Recent research emphasizes the pressure technological change exerts on middle-wage occupations by automating routine tasks. I argue that technology only partially automates these tasks, which often still require labor. Rather, technology reduces task complexity enabling a less skilled worker to do the same job. The costs of automation, then, are not only the costs of the technology itself but also of low-wage workers to use it. By raising the cost of low-wage labor, the minimum wage reduces the profitability of adopting automating technologies. I test this prediction with state variation in the minimum wage and industry variation in complementarity between low-wage workers and technology. I show that accounting for state price differences induces new and useful minimum wage variation, derive new measures of complementarity from the Dictionary of Occupational Titles and the CPS Computer Use Supplement, and build a measure of technology based on IT employment, the largest component of IT spending. My results imply a $1 decrease in the minimum wage raises the average industry’s technology use by 30% and decreases the routine share of the wage bill by 1 percentage point (3.3%), both relative to a counterfactual without complementarity. Routine-intensive industries often exhibit high complementarity, making the minimum wage an important policy lever to influence the pace of routine-biased technical change.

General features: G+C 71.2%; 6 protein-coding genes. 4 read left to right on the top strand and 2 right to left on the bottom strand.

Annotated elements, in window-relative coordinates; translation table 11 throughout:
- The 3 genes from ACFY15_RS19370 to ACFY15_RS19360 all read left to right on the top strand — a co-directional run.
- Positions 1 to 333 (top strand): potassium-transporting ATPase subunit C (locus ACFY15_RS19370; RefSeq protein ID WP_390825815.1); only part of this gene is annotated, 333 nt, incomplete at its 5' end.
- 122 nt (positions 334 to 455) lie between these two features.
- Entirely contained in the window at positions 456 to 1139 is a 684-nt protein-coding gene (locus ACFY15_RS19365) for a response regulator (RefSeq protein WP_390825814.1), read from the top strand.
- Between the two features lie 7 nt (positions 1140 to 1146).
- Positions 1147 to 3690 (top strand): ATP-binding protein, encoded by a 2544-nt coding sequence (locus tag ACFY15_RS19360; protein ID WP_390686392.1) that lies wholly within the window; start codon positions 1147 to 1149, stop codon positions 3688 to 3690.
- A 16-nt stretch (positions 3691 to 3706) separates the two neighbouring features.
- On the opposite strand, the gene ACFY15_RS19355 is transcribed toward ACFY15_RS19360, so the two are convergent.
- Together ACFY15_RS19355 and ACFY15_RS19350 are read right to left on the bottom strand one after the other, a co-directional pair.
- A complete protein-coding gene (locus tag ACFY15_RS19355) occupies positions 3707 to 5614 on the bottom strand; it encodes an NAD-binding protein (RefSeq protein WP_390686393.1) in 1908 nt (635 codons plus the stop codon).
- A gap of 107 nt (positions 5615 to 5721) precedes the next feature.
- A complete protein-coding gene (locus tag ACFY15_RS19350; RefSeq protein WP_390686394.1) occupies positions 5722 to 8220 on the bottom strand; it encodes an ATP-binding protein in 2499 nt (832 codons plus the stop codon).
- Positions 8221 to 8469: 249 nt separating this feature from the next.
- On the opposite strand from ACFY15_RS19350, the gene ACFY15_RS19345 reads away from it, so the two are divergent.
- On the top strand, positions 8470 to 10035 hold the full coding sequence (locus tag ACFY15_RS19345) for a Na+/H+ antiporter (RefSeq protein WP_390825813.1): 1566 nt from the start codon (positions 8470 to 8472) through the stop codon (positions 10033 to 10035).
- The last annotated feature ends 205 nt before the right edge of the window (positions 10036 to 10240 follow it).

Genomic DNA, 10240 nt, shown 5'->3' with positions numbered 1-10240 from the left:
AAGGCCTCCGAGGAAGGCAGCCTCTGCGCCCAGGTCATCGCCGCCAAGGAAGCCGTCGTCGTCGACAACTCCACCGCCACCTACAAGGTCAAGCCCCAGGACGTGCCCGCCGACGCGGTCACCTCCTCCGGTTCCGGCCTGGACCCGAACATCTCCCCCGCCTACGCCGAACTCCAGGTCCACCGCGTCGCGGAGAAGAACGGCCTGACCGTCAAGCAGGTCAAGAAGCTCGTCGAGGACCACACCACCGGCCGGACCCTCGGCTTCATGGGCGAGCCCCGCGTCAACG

I owe this link to someone other than myself, but can no longer remember who that is…sorry!